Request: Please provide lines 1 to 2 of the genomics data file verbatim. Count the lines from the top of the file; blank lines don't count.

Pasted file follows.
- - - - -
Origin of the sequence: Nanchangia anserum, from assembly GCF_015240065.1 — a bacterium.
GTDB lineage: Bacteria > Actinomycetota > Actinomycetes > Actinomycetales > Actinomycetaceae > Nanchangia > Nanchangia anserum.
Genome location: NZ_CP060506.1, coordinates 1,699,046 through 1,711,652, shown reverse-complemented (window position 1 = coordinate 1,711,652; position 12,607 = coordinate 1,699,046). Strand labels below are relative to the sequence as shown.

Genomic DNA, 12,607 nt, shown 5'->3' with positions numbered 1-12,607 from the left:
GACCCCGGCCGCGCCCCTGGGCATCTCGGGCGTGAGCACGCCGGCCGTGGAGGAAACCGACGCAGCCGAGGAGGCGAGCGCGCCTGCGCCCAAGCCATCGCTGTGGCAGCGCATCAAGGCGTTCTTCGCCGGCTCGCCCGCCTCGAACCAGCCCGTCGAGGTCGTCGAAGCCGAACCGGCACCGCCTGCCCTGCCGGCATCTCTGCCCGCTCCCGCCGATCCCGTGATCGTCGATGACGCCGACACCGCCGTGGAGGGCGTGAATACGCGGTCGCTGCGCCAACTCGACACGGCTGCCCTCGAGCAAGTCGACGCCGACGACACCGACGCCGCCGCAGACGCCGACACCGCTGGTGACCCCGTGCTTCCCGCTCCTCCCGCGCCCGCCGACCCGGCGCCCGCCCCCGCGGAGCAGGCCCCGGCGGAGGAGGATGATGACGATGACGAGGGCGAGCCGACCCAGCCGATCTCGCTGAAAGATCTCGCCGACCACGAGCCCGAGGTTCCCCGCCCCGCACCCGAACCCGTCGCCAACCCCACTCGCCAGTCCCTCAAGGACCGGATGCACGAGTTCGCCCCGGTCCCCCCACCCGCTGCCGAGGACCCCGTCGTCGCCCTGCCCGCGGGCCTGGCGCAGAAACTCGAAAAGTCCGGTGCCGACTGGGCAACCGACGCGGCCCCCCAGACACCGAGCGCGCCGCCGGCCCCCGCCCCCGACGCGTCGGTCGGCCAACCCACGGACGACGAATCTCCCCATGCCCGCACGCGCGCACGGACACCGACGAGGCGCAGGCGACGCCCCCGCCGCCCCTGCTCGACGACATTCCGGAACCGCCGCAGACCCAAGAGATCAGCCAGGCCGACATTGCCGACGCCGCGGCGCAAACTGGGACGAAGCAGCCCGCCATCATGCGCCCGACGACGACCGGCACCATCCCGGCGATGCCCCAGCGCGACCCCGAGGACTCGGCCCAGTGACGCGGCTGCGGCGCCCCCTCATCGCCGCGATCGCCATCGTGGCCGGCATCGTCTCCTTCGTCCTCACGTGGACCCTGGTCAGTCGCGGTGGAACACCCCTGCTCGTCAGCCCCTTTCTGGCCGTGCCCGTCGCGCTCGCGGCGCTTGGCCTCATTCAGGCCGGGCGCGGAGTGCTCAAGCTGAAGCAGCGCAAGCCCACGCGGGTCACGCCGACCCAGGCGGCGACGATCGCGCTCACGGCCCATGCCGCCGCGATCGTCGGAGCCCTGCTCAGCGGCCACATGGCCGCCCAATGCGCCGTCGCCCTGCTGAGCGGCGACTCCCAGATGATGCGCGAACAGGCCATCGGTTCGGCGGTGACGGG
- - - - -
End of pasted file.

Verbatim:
Origin of the sequence: Nanchangia anserum, from assembly GCF_015240065.1 — a bacterium.
GTDB lineage: Bacteria > Actinomycetota > Actinomycetes > Actinomycetales > Actinomycetaceae > Nanchangia > Nanchangia anserum.